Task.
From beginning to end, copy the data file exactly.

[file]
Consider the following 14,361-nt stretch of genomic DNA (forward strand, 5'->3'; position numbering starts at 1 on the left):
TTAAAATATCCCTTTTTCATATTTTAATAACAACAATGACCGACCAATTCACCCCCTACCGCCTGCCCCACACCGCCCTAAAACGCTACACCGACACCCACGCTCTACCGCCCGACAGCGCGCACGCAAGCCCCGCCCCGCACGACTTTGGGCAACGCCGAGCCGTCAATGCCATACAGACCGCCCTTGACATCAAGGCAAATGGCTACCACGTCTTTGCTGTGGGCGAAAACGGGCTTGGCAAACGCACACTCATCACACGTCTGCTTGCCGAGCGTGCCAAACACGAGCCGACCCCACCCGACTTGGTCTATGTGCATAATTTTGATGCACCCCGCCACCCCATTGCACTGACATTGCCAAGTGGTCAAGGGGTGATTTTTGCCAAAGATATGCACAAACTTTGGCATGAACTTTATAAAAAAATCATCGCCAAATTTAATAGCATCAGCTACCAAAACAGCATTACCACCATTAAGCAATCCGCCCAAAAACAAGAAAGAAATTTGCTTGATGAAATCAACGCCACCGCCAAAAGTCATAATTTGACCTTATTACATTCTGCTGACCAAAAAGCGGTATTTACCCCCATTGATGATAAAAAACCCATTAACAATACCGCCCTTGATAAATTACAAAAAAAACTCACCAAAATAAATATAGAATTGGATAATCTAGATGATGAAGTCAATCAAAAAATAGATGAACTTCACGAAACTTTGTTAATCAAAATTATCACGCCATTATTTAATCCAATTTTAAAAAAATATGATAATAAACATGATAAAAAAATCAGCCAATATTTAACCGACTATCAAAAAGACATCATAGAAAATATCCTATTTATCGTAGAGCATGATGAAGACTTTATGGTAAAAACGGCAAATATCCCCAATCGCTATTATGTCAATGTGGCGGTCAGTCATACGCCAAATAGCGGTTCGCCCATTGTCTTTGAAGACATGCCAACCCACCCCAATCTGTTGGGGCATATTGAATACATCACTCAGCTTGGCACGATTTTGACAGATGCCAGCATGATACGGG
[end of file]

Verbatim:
Consider the following 14,361-nt stretch of genomic DNA (forward strand, 5'->3'; position numbering starts at 1 on the left):
TTAAAATATCCCTTTTTCATATTTTAATAACAACAATGACCGACCAATTCACCCCCTACCGCCTGCCCCACACCGCCCTAAAACGCTACACCGACACCCACGCTCTACCGCCCGACAGCGCGCACGCAAGCCCCGCCCCGCACGACTTTGGGCAACGCCGAGCCGTCAATGCCATACAGACCGCCCTTGACATCAAGGCAAATGGCTACCACGTCTTTGCTGTGGGCGAAAACGGGCTTGGCAAACGCACACTCATCACACGTCTGCTTGCCGAGCGTGCCAAACACGAGCCGACCCCACCCGACTTGGTCTATGTGCATAATTTTGATGCACCCCGCCACCCCATTGCACTGACATTGCCAAGTGGTCAAGGGGTGATTTTTGCCAAAGATATGCACAAACTTTGGCATGAACTTTATAAAAAAATCATCGCCAAATTTAATAGCATCAGCTACCAAAACAGCATTACCACCATTAAGCAATCCGCCCAAAAACAAGAAAGAAATTTGCTTGATGAAATCAACGCCACCGCCAAAAGTCATAATTTGACCTTATTACATTCTGCTGACCAAAAAGCGGTATTTACCCCCATTGATGATAAAAAACCCATTAACAATACCGCCCTTGATAAATTACAAAAAAAACTCACCAAAATAAATATAGAATTGGATAATCTAGATGATGAAGTCAATCAAAAAATAGATGAACTTCACGAAACTTTGTTAATCAAAATTATCACGCCATTATTTAATCCAATTTTAAAAAAATATGATAATAAACATGATAAAAAAATCAGCCAATATTTAACCGACTATCAAAAAGACATCATAGAAAATATCCTATTTATCGTAGAGCATGATGAAGACTTTATGGTAAAAACGGCAAATATCCCCAATCGCTATTATGTCAATGTGGCGGTCAGTCATACGCCAAATAGCGGTTCGCCCATTGTCTTTGAAGACATGCCAACCCACCCCAATCTGTTGGGGCATATTGAATACATCACTCAGCTTGGCACGATTTTGACAGATGCCAGCATGATACGGG